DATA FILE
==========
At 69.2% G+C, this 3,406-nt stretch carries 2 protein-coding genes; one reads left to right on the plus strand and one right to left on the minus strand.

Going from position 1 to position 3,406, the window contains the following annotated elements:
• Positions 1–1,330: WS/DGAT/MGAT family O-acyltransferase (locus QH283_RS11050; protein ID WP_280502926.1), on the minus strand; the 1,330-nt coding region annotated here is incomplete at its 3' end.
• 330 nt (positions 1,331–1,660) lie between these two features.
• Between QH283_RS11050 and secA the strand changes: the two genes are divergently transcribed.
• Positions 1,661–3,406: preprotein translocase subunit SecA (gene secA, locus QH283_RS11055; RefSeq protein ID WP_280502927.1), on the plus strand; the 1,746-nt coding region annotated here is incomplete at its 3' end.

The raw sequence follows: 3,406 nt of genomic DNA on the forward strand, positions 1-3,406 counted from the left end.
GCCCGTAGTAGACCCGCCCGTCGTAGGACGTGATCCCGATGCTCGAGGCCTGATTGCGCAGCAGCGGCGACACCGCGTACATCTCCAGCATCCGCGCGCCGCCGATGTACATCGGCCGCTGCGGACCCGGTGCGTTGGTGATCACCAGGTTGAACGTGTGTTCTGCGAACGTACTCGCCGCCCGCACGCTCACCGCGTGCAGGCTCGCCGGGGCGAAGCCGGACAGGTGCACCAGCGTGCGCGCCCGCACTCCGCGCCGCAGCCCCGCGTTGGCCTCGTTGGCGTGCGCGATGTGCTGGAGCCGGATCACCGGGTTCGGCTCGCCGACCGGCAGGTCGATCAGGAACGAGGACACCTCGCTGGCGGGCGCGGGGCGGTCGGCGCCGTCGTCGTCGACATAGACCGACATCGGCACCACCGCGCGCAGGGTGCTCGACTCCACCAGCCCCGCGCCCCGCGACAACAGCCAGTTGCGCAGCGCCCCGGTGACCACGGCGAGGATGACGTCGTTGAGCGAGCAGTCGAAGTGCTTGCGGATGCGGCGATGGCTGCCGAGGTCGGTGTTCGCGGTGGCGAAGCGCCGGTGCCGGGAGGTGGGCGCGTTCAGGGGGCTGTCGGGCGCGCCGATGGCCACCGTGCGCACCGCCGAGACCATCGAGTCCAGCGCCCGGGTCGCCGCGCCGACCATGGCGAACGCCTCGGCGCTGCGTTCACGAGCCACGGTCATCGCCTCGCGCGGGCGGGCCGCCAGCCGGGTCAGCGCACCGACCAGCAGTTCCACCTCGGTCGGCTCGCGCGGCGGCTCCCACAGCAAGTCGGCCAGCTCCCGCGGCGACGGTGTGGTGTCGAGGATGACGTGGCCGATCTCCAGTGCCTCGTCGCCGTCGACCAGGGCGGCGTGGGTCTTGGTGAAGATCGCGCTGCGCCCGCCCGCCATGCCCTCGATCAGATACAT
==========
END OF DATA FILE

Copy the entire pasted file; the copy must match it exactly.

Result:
At 69.2% G+C, this 3,406-nt stretch carries 2 protein-coding genes; one reads left to right on the plus strand and one right to left on the minus strand.

Going from position 1 to position 3,406, the window contains the following annotated elements:
• Positions 1–1,330: WS/DGAT/MGAT family O-acyltransferase (locus QH283_RS11050; protein ID WP_280502926.1), on the minus strand; the 1,330-nt coding region annotated here is incomplete at its 3' end.
• 330 nt (positions 1,331–1,660) lie between these two features.
• Between QH283_RS11050 and secA the strand changes: the two genes are divergently transcribed.
• Positions 1,661–3,406: preprotein translocase subunit SecA (gene secA, locus QH283_RS11055; RefSeq protein ID WP_280502927.1), on the plus strand; the 1,746-nt coding region annotated here is incomplete at its 3' end.

The raw sequence follows: 3,406 nt of genomic DNA on the forward strand, positions 1-3,406 counted from the left end.
GCCCGTAGTAGACCCGCCCGTCGTAGGACGTGATCCCGATGCTCGAGGCCTGATTGCGCAGCAGCGGCGACACCGCGTACATCTCCAGCATCCGCGCGCCGCCGATGTACATCGGCCGCTGCGGACCCGGTGCGTTGGTGATCACCAGGTTGAACGTGTGTTCTGCGAACGTACTCGCCGCCCGCACGCTCACCGCGTGCAGGCTCGCCGGGGCGAAGCCGGACAGGTGCACCAGCGTGCGCGCCCGCACTCCGCGCCGCAGCCCCGCGTTGGCCTCGTTGGCGTGCGCGATGTGCTGGAGCCGGATCACCGGGTTCGGCTCGCCGACCGGCAGGTCGATCAGGAACGAGGACACCTCGCTGGCGGGCGCGGGGCGGTCGGCGCCGTCGTCGTCGACATAGACCGACATCGGCACCACCGCGCGCAGGGTGCTCGACTCCACCAGCCCCGCGCCCCGCGACAACAGCCAGTTGCGCAGCGCCCCGGTGACCACGGCGAGGATGACGTCGTTGAGCGAGCAGTCGAAGTGCTTGCGGATGCGGCGATGGCTGCCGAGGTCGGTGTTCGCGGTGGCGAAGCGCCGGTGCCGGGAGGTGGGCGCGTTCAGGGGGCTGTCGGGCGCGCCGATGGCCACCGTGCGCACCGCCGAGACCATCGAGTCCAGCGCCCGGGTCGCCGCGCCGACCATGGCGAACGCCTCGGCGCTGCGTTCACGAGCCACGGTCATCGCCTCGCGCGGGCGGGCCGCCAGCCGGGTCAGCGCACCGACCAGCAGTTCCACCTCGGTCGGCTCGCGCGGCGGCTCCCACAGCAAGTCGGCCAGCTCCCGCGGCGACGGTGTGGTGTCGAGGATGACGTGGCCGATCTCCAGTGCCTCGTCGCCGTCGACCAGGGCGGCGTGGGTCTTGGTGAAGATCGCGCTGCGCCCGCCCGCCATGCCCTCGATCAGATACAT